Artist Statements About the Work:
Stevie Ronnie: This film started from a desire to work on something that was going to become part of Lucy English’s Book of Hours poetry film project. Poetry/film collaborations often begin with words or footage or sound but we decided to try something different and start from a color palette. I created a palette and sent it to Lucy and she wrote the poem from the color. Lucy then sent me a couple of drafts of the poem and, after spending some time digesting Lucy’s words, I decided to respond to it visually. Using the color that I found in Lucy’s poem I used a form of abstract calligraphy to render the poem as a painting, where each mark on the canvas represents a letter in the poem. This approach to rendering a text visually is something I have been exploring in my visual arts practice for some time now. My intention when working in this way is to respond to a specific text through mark-making that approximates to the letter forms that would make the text when it is presented on the page. In doing so, my hope is to capture a sense of the emotional effect of the text in a visual form that is suggestive of written language. In terms of this film, I captured this response as a series of still images which have been strung together to make the film. The soundtrack, performed by my father Jim Ronnie, was composed and added during the video editing phase as a response to the poem’s images and words.
Lucy English: For the creation of Dark Place Stevie Ronnie and I decided to start with color. We were interested in co-creating a poetry-film which was not just a simple, “here’s a poem, put a film to it” approach. The color he sent me, pink, green, red and black suggested to me a “dark place” a mental state where reality is distorted and what is real and what is not becomes blurred. Trump’s call of “Lock her up” is mirrored here and seeps into the narrator’s consciousness. Stevie’s use of animation brings this poem to life as the vibrant color becomes covered in black. The electric guitar music enhances this nightmare vision.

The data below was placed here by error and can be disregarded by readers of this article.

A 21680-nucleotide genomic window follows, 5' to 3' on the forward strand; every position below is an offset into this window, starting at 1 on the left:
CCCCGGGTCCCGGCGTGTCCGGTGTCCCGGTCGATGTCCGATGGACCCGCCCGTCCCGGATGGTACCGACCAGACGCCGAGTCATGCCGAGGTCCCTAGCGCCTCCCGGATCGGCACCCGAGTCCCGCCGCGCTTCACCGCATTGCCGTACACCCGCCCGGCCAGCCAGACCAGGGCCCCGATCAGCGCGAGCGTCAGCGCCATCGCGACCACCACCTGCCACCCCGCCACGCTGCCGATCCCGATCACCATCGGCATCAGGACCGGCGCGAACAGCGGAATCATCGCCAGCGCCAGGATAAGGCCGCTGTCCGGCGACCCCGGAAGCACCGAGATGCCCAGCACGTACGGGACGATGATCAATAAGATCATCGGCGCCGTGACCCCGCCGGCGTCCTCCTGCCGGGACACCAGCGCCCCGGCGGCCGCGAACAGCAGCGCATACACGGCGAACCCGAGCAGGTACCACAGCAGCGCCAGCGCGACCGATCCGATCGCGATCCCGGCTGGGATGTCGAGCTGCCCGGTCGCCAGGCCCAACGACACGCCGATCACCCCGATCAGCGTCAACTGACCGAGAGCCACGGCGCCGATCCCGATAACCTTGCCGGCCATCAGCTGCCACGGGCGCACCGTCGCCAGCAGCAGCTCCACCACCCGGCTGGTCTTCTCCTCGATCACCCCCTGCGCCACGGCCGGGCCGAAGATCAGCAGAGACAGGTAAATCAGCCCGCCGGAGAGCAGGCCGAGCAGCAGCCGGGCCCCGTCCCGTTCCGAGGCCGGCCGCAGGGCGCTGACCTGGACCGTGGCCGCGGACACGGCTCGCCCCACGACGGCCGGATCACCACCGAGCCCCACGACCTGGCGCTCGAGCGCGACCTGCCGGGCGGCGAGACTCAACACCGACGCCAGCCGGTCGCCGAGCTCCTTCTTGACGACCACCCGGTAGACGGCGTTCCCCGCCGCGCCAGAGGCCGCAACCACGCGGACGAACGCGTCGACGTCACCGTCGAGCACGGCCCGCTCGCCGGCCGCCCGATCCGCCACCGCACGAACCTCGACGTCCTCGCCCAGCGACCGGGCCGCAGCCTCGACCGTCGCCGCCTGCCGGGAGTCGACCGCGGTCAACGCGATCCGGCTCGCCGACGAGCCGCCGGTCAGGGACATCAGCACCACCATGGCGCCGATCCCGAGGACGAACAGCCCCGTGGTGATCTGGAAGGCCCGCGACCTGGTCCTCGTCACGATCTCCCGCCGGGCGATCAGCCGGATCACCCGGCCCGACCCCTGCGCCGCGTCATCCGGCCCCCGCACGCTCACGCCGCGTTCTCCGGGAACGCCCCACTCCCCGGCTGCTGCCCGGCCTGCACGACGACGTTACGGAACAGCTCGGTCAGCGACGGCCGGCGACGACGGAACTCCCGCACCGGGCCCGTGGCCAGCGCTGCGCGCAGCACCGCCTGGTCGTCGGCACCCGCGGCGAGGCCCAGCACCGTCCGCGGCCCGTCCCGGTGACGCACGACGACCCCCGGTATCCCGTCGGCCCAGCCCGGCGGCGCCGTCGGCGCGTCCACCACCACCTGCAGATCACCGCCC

Lucy English is a Reader in Creative Writing at Bath Spa University where she is head of the Creative Writing Research Centre. She is a spoken word poet and novelist. She is co-director, with Sarah Tremlett, of Liberated Words, a CIC company, which creates, curates and screens poetry films. Lucy’s most recent project The Book of Hours, is a reimagining of a medieval book of hours in poetry film format. The Book of Hours contains 48 poetry films created in collaboration with 27 collaborators from Europe, America and Australia. Films from this project have been screened at many international poetry film festivals including Visible Verse, Canada; Weimar and Zebra, Germany; Lisbon, Portugal; Poole Lighthouse and Newlyn in the U.K. She is researching the placement of spoken word in poetry films. The project was shortlisted for the New Media Writing Prize in 2018 and two films won first and second prize for the Atticus Review Video-poetry competition.
Stevie Ronnie is a freelance artist and writer with a background in computing. His work crosses art forms to produce pieces for exhibition, publication, installation, screening and/or performance. Stevie has received two prestigious MacDowell fellowships for his interdisciplinary works and a Northern Promise Award for his poetry. His most recent book is Self Portrait as Someone Else (Baltic Centre for Contemporary Art, 2017). Stevie has been involved in the making of several poetry films as both a poet and a filmmaker. His work has screened at international festivals including Zebra Poetry Film Festival, Monstra, Kinofilm, Filmpoem, dotdotdot Festival, Juteback Poetry Film Festival, Ó Bheal International Poetry Film Festival and others. His experiments with poetry and film have also been shown in galleries around the world as an integral part of exhibitions and performances of his other works.
The poetry from The Book of Hours was published in book form by Burning Eye Press in 2018.